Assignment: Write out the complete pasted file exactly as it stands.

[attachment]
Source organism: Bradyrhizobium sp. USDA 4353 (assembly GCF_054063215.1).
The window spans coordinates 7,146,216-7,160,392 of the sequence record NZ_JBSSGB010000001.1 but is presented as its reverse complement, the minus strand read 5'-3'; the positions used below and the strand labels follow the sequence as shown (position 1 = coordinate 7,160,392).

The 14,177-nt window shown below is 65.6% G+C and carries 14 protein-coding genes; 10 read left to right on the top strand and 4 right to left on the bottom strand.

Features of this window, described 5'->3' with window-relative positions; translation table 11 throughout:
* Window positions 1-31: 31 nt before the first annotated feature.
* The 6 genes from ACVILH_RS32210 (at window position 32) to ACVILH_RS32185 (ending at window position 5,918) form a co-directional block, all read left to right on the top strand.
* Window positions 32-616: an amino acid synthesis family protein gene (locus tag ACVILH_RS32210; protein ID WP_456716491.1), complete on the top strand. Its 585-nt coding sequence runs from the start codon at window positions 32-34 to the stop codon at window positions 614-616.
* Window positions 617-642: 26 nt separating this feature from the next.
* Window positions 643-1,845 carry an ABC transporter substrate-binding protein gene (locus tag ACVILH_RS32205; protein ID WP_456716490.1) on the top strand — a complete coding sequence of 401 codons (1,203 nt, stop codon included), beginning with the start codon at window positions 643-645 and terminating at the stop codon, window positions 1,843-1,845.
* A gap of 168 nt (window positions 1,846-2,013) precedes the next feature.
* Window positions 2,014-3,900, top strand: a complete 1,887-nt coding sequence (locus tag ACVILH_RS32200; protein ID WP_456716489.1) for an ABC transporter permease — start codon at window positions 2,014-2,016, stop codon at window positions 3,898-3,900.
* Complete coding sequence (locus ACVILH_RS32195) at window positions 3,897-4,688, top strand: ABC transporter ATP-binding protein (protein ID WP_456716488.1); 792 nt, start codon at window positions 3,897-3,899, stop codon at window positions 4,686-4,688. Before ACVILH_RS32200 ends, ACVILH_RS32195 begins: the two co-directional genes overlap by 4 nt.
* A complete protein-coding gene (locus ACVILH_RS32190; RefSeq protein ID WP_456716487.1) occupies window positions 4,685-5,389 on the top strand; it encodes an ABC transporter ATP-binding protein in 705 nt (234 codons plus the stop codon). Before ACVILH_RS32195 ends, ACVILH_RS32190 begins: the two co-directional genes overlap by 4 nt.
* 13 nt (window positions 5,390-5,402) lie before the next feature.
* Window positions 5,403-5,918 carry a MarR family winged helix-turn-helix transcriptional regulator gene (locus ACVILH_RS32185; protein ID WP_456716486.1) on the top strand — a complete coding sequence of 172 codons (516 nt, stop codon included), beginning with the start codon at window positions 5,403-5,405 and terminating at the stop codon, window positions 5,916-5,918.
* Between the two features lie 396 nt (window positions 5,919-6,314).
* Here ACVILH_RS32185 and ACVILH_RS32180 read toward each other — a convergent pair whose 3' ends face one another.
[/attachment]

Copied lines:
Source organism: Bradyrhizobium sp. USDA 4353 (assembly GCF_054063215.1).
The window spans coordinates 7,146,216-7,160,392 of the sequence record NZ_JBSSGB010000001.1 but is presented as its reverse complement, the minus strand read 5'-3'; the positions used below and the strand labels follow the sequence as shown (position 1 = coordinate 7,160,392).

The 14,177-nt window shown below is 65.6% G+C and carries 14 protein-coding genes; 10 read left to right on the top strand and 4 right to left on the bottom strand.

Features of this window, described 5'->3' with window-relative positions; translation table 11 throughout:
* Window positions 1-31: 31 nt before the first annotated feature.
* The 6 genes from ACVILH_RS32210 (at window position 32) to ACVILH_RS32185 (ending at window position 5,918) form a co-directional block, all read left to right on the top strand.
* Window positions 32-616: an amino acid synthesis family protein gene (locus tag ACVILH_RS32210; protein ID WP_456716491.1), complete on the top strand. Its 585-nt coding sequence runs from the start codon at window positions 32-34 to the stop codon at window positions 614-616.
* Window positions 617-642: 26 nt separating this feature from the next.
* Window positions 643-1,845 carry an ABC transporter substrate-binding protein gene (locus tag ACVILH_RS32205; protein ID WP_456716490.1) on the top strand — a complete coding sequence of 401 codons (1,203 nt, stop codon included), beginning with the start codon at window positions 643-645 and terminating at the stop codon, window positions 1,843-1,845.
* A gap of 168 nt (window positions 1,846-2,013) precedes the next feature.
* Window positions 2,014-3,900, top strand: a complete 1,887-nt coding sequence (locus tag ACVILH_RS32200; protein ID WP_456716489.1) for an ABC transporter permease — start codon at window positions 2,014-2,016, stop codon at window positions 3,898-3,900.
* Complete coding sequence (locus ACVILH_RS32195) at window positions 3,897-4,688, top strand: ABC transporter ATP-binding protein (protein ID WP_456716488.1); 792 nt, start codon at window positions 3,897-3,899, stop codon at window positions 4,686-4,688. Before ACVILH_RS32200 ends, ACVILH_RS32195 begins: the two co-directional genes overlap by 4 nt.
* A complete protein-coding gene (locus ACVILH_RS32190; RefSeq protein ID WP_456716487.1) occupies window positions 4,685-5,389 on the top strand; it encodes an ABC transporter ATP-binding protein in 705 nt (234 codons plus the stop codon). Before ACVILH_RS32195 ends, ACVILH_RS32190 begins: the two co-directional genes overlap by 4 nt.
* 13 nt (window positions 5,390-5,402) lie before the next feature.
* Window positions 5,403-5,918 carry a MarR family winged helix-turn-helix transcriptional regulator gene (locus ACVILH_RS32185; protein ID WP_456716486.1) on the top strand — a complete coding sequence of 172 codons (516 nt, stop codon included), beginning with the start codon at window positions 5,403-5,405 and terminating at the stop codon, window positions 5,916-5,918.
* Between the two features lie 396 nt (window positions 5,919-6,314).
* Here ACVILH_RS32185 and ACVILH_RS32180 read toward each other — a convergent pair whose 3' ends face one another.